It is not often a case hits upon two of our favorite topics: Trade secrets and pie. But when it does, mmmmmmmm, it’s good to be an attorney.
And for this reason, we are grateful to Justice Rushing who provided us with a little of both in his recent opinion in Silvaco Data Systems v. Intel Corp. (Calif 6th App. Dist., April 29, 2010), Case No. H032895.
That’s what Professor Reynolds calls “bloggy goodness” right there. I’m cutting way back on the sugar, but here, pour a cold glass of whole milk and take a slice of this:
After obtaining [an] injunction [against CSI, an alleged trade-secret thief], Silvaco sued Intel. Why? Because Intel had purchased and was using the software that CSI had created from Silvaco’s source code. The software did not actually contain the source code, but it was using executable, machine-readable code that had been derived (via the compiler) from the source code. Silvaco claimed that by using the software, Intel was “using” its trade secret source code, and hence was in violation of California’s Uniform Trade Secret Act (CUTSA).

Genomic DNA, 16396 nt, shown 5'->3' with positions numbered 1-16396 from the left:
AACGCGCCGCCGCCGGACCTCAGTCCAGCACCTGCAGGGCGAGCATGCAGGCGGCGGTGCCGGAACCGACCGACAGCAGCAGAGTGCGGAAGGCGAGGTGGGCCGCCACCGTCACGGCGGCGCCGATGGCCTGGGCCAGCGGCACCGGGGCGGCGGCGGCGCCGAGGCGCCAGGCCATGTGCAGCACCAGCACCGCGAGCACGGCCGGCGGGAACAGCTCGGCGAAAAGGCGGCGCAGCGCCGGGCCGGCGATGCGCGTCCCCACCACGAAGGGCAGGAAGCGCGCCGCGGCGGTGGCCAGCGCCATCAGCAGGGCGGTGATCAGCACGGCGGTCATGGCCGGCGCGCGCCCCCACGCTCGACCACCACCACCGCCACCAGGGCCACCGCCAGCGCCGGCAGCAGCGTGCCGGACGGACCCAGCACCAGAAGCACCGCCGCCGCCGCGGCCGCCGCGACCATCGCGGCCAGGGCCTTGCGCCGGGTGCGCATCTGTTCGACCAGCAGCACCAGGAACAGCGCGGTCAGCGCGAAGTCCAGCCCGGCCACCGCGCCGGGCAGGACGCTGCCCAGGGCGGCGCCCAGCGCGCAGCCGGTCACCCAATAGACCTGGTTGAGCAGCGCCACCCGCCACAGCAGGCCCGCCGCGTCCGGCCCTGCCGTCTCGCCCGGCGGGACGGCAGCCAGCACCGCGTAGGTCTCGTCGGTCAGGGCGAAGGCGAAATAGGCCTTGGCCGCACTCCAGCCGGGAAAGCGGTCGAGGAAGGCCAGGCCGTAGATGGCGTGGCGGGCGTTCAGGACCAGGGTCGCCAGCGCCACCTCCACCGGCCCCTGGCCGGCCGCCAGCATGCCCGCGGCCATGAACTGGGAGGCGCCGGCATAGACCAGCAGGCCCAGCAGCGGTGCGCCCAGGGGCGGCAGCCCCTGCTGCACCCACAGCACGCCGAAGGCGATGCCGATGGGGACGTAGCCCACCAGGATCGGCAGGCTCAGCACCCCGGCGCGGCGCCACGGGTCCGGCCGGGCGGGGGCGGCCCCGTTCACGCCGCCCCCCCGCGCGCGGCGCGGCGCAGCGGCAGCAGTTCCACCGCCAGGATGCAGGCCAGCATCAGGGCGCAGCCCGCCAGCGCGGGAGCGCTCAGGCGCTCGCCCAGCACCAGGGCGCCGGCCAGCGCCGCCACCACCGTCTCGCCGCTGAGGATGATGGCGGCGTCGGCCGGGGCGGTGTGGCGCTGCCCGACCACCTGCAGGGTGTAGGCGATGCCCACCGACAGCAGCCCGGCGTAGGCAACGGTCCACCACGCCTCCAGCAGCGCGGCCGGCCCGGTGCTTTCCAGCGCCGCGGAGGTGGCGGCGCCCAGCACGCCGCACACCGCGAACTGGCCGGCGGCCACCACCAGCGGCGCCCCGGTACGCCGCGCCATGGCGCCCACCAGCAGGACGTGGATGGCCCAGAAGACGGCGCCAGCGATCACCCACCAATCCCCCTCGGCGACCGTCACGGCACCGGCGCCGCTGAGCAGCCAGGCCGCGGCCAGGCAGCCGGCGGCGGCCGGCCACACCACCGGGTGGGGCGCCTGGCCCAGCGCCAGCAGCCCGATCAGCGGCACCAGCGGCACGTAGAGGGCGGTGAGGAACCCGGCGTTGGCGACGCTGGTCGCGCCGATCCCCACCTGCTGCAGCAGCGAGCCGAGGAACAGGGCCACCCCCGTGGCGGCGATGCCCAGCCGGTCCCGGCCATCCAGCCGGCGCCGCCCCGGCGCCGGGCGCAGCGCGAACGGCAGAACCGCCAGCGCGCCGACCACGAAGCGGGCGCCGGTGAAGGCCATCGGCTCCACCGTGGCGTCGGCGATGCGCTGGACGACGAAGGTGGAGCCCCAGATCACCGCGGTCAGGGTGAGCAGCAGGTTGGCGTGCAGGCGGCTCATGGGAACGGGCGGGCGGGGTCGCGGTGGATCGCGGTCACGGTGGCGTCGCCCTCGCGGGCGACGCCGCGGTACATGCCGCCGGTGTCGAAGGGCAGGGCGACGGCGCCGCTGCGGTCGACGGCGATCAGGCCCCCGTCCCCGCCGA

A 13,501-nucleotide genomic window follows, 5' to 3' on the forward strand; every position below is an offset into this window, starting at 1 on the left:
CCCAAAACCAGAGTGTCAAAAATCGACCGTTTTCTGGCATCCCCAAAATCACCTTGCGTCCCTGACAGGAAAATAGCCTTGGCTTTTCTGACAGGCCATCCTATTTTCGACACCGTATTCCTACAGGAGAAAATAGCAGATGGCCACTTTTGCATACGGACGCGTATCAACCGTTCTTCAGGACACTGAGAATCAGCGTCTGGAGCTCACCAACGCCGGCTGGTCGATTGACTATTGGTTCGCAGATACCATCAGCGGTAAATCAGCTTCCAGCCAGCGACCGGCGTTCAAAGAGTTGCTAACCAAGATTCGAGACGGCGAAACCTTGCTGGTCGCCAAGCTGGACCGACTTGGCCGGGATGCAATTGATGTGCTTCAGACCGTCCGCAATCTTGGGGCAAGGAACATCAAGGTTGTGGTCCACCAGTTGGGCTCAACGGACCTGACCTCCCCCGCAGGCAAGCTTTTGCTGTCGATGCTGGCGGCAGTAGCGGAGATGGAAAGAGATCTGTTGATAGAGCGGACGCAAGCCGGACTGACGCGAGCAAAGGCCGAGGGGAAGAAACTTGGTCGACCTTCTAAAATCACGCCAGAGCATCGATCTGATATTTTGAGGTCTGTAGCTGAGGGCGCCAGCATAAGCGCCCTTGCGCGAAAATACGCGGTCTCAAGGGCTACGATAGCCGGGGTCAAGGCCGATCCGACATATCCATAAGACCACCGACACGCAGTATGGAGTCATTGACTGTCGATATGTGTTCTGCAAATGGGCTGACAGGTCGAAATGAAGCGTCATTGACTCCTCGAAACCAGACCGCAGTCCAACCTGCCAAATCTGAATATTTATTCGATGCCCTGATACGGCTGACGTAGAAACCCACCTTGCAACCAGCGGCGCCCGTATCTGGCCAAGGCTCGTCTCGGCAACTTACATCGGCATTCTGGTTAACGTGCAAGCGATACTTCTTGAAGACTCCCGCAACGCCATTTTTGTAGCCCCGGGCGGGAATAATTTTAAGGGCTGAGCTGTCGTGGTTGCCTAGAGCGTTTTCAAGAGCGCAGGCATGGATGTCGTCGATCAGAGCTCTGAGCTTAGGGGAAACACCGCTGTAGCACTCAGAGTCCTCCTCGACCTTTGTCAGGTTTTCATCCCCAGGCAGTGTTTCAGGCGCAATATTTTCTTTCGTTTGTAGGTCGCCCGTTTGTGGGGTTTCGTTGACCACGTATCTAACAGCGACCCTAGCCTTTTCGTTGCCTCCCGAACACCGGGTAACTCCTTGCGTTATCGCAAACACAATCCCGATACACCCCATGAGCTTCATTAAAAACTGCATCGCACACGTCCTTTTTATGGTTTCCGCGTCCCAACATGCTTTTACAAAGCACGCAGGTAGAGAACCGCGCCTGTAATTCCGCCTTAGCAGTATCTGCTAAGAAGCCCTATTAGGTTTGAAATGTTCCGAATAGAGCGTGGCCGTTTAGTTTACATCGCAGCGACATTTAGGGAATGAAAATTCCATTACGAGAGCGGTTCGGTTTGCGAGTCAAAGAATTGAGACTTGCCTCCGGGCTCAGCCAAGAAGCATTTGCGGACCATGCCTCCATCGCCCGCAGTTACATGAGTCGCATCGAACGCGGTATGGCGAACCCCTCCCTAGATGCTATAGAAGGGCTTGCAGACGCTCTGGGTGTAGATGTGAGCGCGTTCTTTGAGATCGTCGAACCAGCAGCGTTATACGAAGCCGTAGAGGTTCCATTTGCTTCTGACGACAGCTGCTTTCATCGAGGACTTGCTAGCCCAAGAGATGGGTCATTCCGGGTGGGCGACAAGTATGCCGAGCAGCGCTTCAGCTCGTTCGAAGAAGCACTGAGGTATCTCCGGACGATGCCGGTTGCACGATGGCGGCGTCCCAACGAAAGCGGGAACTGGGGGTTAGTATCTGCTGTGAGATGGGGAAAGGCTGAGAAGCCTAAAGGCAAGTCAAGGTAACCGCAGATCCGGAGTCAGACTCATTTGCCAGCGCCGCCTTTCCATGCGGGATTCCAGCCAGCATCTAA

Intel begged to differ and filed for summary judgment. Of the many arguments set out in the briefs, one was simply that Intel hadn’t “misappropriated” Silvaco’s trade secret source code. Under CUTSA, to “misappropriate” a trade secret, one must either “acquire,” “disclose,” or “use” the secret.
Silvaco argued that Intel “used” the source code when it ran the software since even though the software was executing the object code, the object code was based on the stolen source code. This is not a wholly frivolous argument.
[I]n granting Intel’s ][summary judgment] motion, the court decided to talk pies and pie recipes. When one bakes a pie from a recipe, he is clearly “using” the recipe, noted the court (to which most bakers would, I presume, agree). But what about the blogger who eats the pie? Is he “using” the recipe? Or just enjoying the fruits (or chocolate creams) of the end product? Mmmmmm.
The court held that the eater of the pie is simply a happy diner…even if he knows the baker stole the pie recipe in the first place. He is not a “user” of the recipe itself:
One who bakes a pie from a recipe certainly engages in the ‘use’ of the latter; but one who eats the pie does not, by virtue of that act alone, make ‘use’ of the recipe in any ordinary sense, and this is true even if the baker is accused of stealing the recipe from a competitor, and the diner knows of that accusation.
Michael pokes a little at the morsel — where, exactly, is the line that defines “use” of a trade secret? — before digging in. Go on, dig in! I don’t know about you but I haven’t eaten all day.
UPDATE: Maybe instead you like cake?